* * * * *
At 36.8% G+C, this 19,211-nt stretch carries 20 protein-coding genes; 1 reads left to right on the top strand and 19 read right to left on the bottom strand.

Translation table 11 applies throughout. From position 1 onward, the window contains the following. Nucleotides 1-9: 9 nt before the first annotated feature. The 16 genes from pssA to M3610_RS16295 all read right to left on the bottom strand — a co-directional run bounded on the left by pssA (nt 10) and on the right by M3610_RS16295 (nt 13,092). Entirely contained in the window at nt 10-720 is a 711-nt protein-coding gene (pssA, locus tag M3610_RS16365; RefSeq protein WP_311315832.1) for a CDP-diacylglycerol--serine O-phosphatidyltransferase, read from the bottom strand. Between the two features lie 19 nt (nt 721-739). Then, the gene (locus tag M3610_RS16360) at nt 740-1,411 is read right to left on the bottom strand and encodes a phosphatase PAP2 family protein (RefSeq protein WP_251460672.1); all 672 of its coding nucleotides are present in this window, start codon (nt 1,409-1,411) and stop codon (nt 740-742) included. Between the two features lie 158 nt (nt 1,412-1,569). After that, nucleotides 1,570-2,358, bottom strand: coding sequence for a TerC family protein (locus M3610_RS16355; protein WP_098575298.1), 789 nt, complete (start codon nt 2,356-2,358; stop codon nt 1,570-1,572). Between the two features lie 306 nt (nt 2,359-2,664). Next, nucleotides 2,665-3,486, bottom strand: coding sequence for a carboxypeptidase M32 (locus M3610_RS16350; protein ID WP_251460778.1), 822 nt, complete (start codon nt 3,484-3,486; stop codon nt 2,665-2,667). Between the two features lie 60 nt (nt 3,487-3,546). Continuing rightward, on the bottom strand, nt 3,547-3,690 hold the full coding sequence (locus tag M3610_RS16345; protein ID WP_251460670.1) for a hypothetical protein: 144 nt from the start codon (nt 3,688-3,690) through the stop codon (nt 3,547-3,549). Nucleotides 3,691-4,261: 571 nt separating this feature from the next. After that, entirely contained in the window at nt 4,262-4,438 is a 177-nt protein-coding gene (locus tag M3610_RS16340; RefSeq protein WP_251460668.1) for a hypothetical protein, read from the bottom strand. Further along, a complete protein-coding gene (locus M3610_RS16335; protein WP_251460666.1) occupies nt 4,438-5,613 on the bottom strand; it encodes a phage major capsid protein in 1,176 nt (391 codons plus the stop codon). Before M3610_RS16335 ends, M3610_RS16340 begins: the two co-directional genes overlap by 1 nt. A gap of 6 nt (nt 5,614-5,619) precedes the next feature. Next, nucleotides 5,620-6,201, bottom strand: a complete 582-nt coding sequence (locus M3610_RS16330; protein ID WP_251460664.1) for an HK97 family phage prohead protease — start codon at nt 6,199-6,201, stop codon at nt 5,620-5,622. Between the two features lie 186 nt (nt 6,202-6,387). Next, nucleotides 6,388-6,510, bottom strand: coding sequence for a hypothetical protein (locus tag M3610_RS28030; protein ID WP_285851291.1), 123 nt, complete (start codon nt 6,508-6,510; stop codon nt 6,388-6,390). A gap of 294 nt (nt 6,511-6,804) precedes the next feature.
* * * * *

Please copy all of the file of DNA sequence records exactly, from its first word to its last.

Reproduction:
At 36.8% G+C, this 19,211-nt stretch carries 20 protein-coding genes; 1 reads left to right on the top strand and 19 read right to left on the bottom strand.

Translation table 11 applies throughout. From position 1 onward, the window contains the following. Nucleotides 1-9: 9 nt before the first annotated feature. The 16 genes from pssA to M3610_RS16295 all read right to left on the bottom strand — a co-directional run bounded on the left by pssA (nt 10) and on the right by M3610_RS16295 (nt 13,092). Entirely contained in the window at nt 10-720 is a 711-nt protein-coding gene (pssA, locus tag M3610_RS16365; RefSeq protein WP_311315832.1) for a CDP-diacylglycerol--serine O-phosphatidyltransferase, read from the bottom strand. Between the two features lie 19 nt (nt 721-739). Then, the gene (locus tag M3610_RS16360) at nt 740-1,411 is read right to left on the bottom strand and encodes a phosphatase PAP2 family protein (RefSeq protein WP_251460672.1); all 672 of its coding nucleotides are present in this window, start codon (nt 1,409-1,411) and stop codon (nt 740-742) included. Between the two features lie 158 nt (nt 1,412-1,569). After that, nucleotides 1,570-2,358, bottom strand: coding sequence for a TerC family protein (locus M3610_RS16355; protein WP_098575298.1), 789 nt, complete (start codon nt 2,356-2,358; stop codon nt 1,570-1,572). Between the two features lie 306 nt (nt 2,359-2,664). Next, nucleotides 2,665-3,486, bottom strand: coding sequence for a carboxypeptidase M32 (locus M3610_RS16350; protein ID WP_251460778.1), 822 nt, complete (start codon nt 3,484-3,486; stop codon nt 2,665-2,667). Between the two features lie 60 nt (nt 3,487-3,546). Continuing rightward, on the bottom strand, nt 3,547-3,690 hold the full coding sequence (locus tag M3610_RS16345; protein ID WP_251460670.1) for a hypothetical protein: 144 nt from the start codon (nt 3,688-3,690) through the stop codon (nt 3,547-3,549). Nucleotides 3,691-4,261: 571 nt separating this feature from the next. After that, entirely contained in the window at nt 4,262-4,438 is a 177-nt protein-coding gene (locus tag M3610_RS16340; RefSeq protein WP_251460668.1) for a hypothetical protein, read from the bottom strand. Further along, a complete protein-coding gene (locus M3610_RS16335; protein WP_251460666.1) occupies nt 4,438-5,613 on the bottom strand; it encodes a phage major capsid protein in 1,176 nt (391 codons plus the stop codon). Before M3610_RS16335 ends, M3610_RS16340 begins: the two co-directional genes overlap by 1 nt. A gap of 6 nt (nt 5,614-5,619) precedes the next feature. Next, nucleotides 5,620-6,201, bottom strand: a complete 582-nt coding sequence (locus M3610_RS16330; protein ID WP_251460664.1) for an HK97 family phage prohead protease — start codon at nt 6,199-6,201, stop codon at nt 5,620-5,622. Between the two features lie 186 nt (nt 6,202-6,387). Next, nucleotides 6,388-6,510, bottom strand: coding sequence for a hypothetical protein (locus tag M3610_RS28030; protein ID WP_285851291.1), 123 nt, complete (start codon nt 6,508-6,510; stop codon nt 6,388-6,390). A gap of 294 nt (nt 6,511-6,804) precedes the next feature.